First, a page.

Think outside the box, or stud bay as the case may be.
Remember doing something simple that can be simply done is the smart thing to do. It isn't a nuclear sub or rocket ship. One concern though is what capacity will you be feeding this circuit with. Panel is ??? how many amp fed by ???? amps with what size ????? load already on it. I recently went on a job where a new homeowner wanted a hot tub and the previous owner had a shop back in the garage and fed with a 100 amps off a 125 amp service with ac, electric dryer and electric range and it was underground service under all concrete. Bwah hah hah hah hah. The busbar was actualy melted away enough to not connect to a breaker under one pole of the 100 amp former shop feeder breaker. Is it #2 because of distance, expected load or????. May be time for a service upgrade. Is that panel rated for a subfeed that large. Some busbars are sized to a max lower than what # 2 will carry???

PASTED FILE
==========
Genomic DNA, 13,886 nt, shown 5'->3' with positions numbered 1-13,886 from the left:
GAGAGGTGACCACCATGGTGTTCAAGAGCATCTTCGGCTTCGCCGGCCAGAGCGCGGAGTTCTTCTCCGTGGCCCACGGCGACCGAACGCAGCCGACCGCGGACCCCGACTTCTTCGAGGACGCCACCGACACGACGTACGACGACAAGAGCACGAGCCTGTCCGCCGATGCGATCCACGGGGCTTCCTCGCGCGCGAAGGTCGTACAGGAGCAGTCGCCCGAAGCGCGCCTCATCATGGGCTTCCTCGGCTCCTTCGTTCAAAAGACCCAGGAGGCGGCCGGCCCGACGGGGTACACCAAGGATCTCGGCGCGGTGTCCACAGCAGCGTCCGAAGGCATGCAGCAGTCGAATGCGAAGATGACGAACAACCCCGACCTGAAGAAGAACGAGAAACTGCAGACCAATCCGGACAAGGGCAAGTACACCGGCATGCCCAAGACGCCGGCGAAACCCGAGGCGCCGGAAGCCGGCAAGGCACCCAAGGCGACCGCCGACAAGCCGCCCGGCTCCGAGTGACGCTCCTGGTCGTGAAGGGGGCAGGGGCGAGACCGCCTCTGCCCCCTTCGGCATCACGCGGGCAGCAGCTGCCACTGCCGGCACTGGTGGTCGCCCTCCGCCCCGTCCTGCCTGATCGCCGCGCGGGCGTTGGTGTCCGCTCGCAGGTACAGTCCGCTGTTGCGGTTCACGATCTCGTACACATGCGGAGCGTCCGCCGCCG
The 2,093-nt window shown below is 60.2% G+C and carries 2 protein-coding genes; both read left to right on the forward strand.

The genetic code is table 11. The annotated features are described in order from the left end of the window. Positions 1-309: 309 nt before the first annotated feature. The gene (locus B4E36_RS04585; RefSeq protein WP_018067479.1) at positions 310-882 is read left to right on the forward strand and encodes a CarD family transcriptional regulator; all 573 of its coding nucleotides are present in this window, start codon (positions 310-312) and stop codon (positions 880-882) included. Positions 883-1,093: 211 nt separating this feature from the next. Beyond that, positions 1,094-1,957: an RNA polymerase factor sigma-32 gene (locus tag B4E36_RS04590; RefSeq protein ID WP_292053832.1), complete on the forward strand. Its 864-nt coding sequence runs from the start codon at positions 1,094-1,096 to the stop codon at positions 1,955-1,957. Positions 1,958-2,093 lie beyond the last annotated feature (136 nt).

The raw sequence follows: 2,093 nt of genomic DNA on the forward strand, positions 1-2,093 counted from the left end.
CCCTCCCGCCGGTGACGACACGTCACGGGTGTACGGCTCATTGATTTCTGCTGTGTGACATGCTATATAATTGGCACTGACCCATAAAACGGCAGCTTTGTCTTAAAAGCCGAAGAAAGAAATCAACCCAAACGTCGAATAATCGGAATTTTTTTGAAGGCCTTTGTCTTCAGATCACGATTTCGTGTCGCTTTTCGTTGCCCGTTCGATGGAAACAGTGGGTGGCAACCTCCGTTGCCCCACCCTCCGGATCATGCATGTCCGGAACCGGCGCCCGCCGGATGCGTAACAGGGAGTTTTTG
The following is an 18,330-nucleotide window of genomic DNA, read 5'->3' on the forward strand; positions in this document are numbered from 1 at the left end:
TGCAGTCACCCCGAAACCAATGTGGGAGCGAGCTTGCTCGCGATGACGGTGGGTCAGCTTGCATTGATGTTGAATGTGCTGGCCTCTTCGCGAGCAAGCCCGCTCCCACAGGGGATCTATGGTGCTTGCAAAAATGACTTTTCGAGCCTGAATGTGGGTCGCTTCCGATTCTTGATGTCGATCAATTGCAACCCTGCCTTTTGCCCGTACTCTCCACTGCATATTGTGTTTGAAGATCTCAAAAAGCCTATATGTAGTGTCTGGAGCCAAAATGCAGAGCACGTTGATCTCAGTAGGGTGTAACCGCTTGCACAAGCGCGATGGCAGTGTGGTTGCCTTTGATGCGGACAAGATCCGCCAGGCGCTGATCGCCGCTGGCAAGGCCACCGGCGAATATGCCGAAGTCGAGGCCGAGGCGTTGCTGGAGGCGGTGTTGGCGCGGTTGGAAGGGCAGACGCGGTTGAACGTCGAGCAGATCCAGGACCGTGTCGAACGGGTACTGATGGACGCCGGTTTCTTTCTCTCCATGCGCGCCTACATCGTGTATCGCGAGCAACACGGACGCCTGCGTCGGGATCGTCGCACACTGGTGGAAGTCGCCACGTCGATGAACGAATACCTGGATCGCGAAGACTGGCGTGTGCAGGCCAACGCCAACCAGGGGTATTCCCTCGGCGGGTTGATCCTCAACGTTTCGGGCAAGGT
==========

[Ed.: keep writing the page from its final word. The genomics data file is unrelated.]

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Old 04-09-2013, 08:00 PM   #30
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Well I got to stressed trying to look up and read all this code junk so I am getting an electrician to finish the rest but its #2 alum. Because well basically it was cheaper than copper and all they had in alum. I am only using a 60 amp breaker to feed the shops 100amp panel. I'm sure ill be back for more help on wiring the outlets and what not. He is going to dig the ditch and finish running the conduit for me and hook it all up for $100, so going to just go that route. Thanks for all the help guys!